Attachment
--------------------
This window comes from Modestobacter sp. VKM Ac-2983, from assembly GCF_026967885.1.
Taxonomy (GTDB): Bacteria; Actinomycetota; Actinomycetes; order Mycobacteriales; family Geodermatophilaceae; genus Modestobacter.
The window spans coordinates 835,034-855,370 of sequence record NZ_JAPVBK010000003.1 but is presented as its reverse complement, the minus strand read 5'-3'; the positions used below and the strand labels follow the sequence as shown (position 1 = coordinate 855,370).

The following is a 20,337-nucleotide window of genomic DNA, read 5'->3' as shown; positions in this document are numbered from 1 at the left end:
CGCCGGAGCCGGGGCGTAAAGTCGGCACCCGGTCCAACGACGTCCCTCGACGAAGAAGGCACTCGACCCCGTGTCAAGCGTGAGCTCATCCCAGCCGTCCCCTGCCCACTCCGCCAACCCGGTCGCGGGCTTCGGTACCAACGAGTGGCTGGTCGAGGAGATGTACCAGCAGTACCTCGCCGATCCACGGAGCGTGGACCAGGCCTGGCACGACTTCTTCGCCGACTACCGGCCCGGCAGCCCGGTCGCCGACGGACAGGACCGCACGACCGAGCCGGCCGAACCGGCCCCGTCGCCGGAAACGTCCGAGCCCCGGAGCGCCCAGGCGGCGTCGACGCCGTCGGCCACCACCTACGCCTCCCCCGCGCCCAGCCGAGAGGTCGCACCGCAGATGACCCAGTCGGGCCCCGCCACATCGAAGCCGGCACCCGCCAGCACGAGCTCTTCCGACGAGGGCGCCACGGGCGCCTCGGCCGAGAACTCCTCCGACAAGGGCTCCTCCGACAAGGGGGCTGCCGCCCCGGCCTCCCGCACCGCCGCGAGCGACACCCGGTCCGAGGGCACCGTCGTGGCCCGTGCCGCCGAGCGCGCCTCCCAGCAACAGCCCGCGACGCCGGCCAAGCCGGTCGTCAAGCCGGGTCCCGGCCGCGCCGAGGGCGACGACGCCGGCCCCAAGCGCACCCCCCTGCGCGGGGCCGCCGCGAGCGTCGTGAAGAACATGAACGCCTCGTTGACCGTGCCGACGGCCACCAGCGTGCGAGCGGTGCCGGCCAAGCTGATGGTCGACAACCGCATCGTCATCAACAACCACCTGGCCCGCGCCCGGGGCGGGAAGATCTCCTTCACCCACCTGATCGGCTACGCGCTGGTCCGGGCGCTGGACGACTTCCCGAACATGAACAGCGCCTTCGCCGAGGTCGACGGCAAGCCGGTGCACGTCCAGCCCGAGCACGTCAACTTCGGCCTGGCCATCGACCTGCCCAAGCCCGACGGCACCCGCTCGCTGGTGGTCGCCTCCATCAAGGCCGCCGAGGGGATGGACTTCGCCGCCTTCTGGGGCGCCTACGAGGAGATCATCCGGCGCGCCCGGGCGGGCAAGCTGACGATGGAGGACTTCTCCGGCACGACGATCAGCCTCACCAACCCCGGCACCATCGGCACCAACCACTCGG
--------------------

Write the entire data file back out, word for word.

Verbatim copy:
This window comes from Modestobacter sp. VKM Ac-2983, from assembly GCF_026967885.1.
Taxonomy (GTDB): Bacteria; Actinomycetota; Actinomycetes; order Mycobacteriales; family Geodermatophilaceae; genus Modestobacter.
The window spans coordinates 835,034-855,370 of sequence record NZ_JAPVBK010000003.1 but is presented as its reverse complement, the minus strand read 5'-3'; the positions used below and the strand labels follow the sequence as shown (position 1 = coordinate 855,370).

The following is a 20,337-nucleotide window of genomic DNA, read 5'->3' as shown; positions in this document are numbered from 1 at the left end:
CGCCGGAGCCGGGGCGTAAAGTCGGCACCCGGTCCAACGACGTCCCTCGACGAAGAAGGCACTCGACCCCGTGTCAAGCGTGAGCTCATCCCAGCCGTCCCCTGCCCACTCCGCCAACCCGGTCGCGGGCTTCGGTACCAACGAGTGGCTGGTCGAGGAGATGTACCAGCAGTACCTCGCCGATCCACGGAGCGTGGACCAGGCCTGGCACGACTTCTTCGCCGACTACCGGCCCGGCAGCCCGGTCGCCGACGGACAGGACCGCACGACCGAGCCGGCCGAACCGGCCCCGTCGCCGGAAACGTCCGAGCCCCGGAGCGCCCAGGCGGCGTCGACGCCGTCGGCCACCACCTACGCCTCCCCCGCGCCCAGCCGAGAGGTCGCACCGCAGATGACCCAGTCGGGCCCCGCCACATCGAAGCCGGCACCCGCCAGCACGAGCTCTTCCGACGAGGGCGCCACGGGCGCCTCGGCCGAGAACTCCTCCGACAAGGGCTCCTCCGACAAGGGGGCTGCCGCCCCGGCCTCCCGCACCGCCGCGAGCGACACCCGGTCCGAGGGCACCGTCGTGGCCCGTGCCGCCGAGCGCGCCTCCCAGCAACAGCCCGCGACGCCGGCCAAGCCGGTCGTCAAGCCGGGTCCCGGCCGCGCCGAGGGCGACGACGCCGGCCCCAAGCGCACCCCCCTGCGCGGGGCCGCCGCGAGCGTCGTGAAGAACATGAACGCCTCGTTGACCGTGCCGACGGCCACCAGCGTGCGAGCGGTGCCGGCCAAGCTGATGGTCGACAACCGCATCGTCATCAACAACCACCTGGCCCGCGCCCGGGGCGGGAAGATCTCCTTCACCCACCTGATCGGCTACGCGCTGGTCCGGGCGCTGGACGACTTCCCGAACATGAACAGCGCCTTCGCCGAGGTCGACGGCAAGCCGGTGCACGTCCAGCCCGAGCACGTCAACTTCGGCCTGGCCATCGACCTGCCCAAGCCCGACGGCACCCGCTCGCTGGTGGTCGCCTCCATCAAGGCCGCCGAGGGGATGGACTTCGCCGCCTTCTGGGGCGCCTACGAGGAGATCATCCGGCGCGCCCGGGCGGGCAAGCTGACGATGGAGGACTTCTCCGGCACGACGATCAGCCTCACCAACCCCGGCACCATCGGCACCAACCACTCGG